Seeing that the first book of the New Testament displays such a strong Jewish orientation and cites more fulfilled Old Testament prophecies than any other Gospel, it should come as no surprise that Matthew begins with a genealogical record of Jesus Christ (1:1-17). If we put on our first-century Jewish glasses and examine Matthew from the vantage point of the original audience, notable features stand out that would probably be missed otherwise. But how many have been tempted to just skip over these less-than-interesting and seemingly irrelevant opening verses to get to the “meat” of the narrative? Reading this Gospel from a twenty-first-century western perspective leaves one susceptible to overlooking important details that are essential to the overall message.  
     Though by no means peculiar to Judaism, genealogies seem to have been of much greater significance to the Israelites. Careful attention to hereditary lines was necessary in view of such issues as land divisions, separation from the pagan world, religious duties, royal succession, and messianic hope, all of which were based on divine expectations and promises.
     In contrast to Luke’s report, which follows Christ’s biological descent all the way back to Adam (Luke 3:23-38), Matthew stops at Abraham – the father of the Jewish people. Jesus is immediately linked to God’s promise to bless all the nations of the earth through Abraham’s seed (Genesis 12:3; 22:18), while the lineage is traced through Isaac (not Ishmael), through Jacob (not Esau), and through Judah to whom the prophecy was made: “The scepter shall not depart from Judah, Nor a lawgiver from between his feet, Until Shiloh comes; And to Him shall be the obedience of the people” (Genesis 49:10 NKJV). Moreover, as “the Son of David” Jesus is further recognized as the long anticipated messianic king (Matthew 1:1; 2:2; 9:27; 21:5; etc.).  
     Consistent with the attention to detail one would expect from a tax collector, Matthew shows an affinity for organizational patterns. This is clearly seen in these opening lines, where the Lord’s ancestry is neatly divided into three sets of fourteen generations apiece. The expressions “son of” and “begot” were commonly used not just to indicate immediate parentage but also for remote lines of descent (cf. 1 Chronicles 6:3-11; Ezra 7:1-5). As was typical in long genealogical tables, some names are omitted by Matthew no doubt to maintain this symmetrical balance (cf. 2 Kings 8:24; 1 Chronicles 3:11; 2 Chronicles 22:1). Having been written in a predominantly oral culture where few would have had the opportunity to own a copy of the text, this arrangement makes it easier for memorization.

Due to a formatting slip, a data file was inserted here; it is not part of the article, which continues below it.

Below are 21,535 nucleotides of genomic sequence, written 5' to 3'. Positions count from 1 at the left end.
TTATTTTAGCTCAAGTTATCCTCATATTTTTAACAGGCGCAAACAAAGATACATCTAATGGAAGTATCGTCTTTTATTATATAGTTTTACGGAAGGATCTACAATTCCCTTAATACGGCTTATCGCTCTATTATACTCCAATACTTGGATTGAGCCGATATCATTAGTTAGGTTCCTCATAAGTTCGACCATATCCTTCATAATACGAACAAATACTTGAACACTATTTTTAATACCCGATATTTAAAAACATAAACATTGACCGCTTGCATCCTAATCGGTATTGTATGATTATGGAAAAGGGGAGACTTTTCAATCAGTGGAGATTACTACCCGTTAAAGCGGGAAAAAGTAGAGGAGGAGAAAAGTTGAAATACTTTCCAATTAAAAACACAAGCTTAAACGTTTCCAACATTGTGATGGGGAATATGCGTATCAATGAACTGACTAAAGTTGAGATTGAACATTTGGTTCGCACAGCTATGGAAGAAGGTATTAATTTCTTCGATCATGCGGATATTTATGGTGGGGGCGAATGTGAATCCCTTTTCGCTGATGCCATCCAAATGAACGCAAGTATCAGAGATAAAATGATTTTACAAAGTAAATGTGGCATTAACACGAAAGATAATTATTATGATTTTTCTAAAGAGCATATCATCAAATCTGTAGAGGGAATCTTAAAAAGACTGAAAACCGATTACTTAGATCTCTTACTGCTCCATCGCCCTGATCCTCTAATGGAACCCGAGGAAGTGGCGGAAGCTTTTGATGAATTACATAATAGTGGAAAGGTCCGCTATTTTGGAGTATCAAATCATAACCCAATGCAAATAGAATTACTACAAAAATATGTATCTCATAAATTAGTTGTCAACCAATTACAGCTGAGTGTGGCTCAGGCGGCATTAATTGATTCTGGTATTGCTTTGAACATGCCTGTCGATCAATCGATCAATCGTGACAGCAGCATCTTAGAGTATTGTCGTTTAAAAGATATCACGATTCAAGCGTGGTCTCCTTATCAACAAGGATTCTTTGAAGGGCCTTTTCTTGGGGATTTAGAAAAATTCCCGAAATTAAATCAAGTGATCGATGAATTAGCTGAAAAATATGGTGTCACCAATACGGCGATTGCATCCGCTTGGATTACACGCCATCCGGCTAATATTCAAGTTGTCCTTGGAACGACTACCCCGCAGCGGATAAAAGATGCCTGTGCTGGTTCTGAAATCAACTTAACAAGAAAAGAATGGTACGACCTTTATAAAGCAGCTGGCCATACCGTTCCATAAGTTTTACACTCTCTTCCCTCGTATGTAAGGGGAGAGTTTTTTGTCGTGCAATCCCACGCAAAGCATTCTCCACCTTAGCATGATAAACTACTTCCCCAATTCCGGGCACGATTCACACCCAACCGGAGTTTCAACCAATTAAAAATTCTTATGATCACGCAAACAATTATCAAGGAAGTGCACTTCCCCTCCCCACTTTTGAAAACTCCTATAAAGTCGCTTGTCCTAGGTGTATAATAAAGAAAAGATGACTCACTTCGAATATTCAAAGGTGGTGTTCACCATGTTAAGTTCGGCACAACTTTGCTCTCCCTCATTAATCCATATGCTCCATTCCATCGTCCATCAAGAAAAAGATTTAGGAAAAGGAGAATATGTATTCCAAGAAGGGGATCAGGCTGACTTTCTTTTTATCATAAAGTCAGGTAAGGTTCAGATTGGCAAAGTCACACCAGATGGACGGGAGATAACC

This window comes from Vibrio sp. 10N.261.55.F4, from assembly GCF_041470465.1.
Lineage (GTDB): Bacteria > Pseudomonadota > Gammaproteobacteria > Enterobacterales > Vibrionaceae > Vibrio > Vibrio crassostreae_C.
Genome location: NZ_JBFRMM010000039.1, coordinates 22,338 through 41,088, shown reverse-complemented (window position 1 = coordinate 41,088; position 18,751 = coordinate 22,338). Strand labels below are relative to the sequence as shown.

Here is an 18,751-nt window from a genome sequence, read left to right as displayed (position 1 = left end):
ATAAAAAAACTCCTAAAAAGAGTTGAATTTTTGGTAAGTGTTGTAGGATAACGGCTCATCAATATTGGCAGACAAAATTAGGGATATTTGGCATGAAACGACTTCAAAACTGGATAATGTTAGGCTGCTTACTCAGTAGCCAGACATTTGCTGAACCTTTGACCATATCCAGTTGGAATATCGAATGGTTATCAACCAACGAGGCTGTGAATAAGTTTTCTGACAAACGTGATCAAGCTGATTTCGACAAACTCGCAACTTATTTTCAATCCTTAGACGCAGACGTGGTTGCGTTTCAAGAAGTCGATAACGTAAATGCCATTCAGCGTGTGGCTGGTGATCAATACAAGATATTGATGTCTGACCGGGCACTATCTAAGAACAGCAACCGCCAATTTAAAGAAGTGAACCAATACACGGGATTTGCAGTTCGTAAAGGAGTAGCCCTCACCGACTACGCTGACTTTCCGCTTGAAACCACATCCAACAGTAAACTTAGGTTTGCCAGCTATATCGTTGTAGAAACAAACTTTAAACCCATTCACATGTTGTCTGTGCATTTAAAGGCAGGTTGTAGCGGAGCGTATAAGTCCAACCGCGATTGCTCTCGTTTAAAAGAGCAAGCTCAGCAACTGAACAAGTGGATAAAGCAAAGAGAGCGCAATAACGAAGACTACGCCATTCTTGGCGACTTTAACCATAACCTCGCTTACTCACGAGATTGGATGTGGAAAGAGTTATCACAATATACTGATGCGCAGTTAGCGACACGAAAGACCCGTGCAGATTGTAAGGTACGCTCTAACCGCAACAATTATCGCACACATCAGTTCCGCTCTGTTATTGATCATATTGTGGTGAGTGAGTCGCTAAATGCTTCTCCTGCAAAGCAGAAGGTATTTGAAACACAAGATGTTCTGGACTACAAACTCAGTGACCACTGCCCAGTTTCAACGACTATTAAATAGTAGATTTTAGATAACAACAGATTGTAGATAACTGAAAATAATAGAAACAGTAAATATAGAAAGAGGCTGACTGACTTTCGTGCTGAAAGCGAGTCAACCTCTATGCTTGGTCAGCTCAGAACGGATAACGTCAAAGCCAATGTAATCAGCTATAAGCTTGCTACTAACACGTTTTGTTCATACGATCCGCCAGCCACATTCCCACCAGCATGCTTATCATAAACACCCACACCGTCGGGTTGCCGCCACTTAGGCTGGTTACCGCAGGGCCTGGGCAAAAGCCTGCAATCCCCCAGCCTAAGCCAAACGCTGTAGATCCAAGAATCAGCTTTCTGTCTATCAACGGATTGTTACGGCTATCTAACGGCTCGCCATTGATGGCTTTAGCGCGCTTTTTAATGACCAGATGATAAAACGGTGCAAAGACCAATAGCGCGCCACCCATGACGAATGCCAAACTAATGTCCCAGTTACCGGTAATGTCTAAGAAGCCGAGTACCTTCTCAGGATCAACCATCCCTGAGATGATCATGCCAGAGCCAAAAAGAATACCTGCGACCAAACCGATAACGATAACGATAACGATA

The first section traces the family line down to David, the great king of Israel (Matthew 1:6a), highlighting a period of the nation’s prominence and dignity. The second section leads to the Babylonian exile (v. 11), a time of humiliation and defeat. The third section brings us down to Jesus the Christ (v. 16), the culmination of Israel’s messianic expectations. It is interesting to note the corresponding parallels to the history of mankind, originally crowned “with glory and honor” (Psalm 8:5), then plunging into the bondage of sin (Romans 5:12; 6:20), and ultimately granted the opportunity to gain freedom and victory through the Lord Jesus Christ (John 8:34-36). 
    The nine names listed after Zerubbabel (Matthew 1:13-15) are not recorded in any other literary source. These individuals lived during the intertestamental period: the four centuries between the close of Old Testament history and the beginning of New Testament history. Thanks to Matthew these names have been preserved, demonstrating how God continued patiently working to fulfill His noble purpose even during these “silent” years.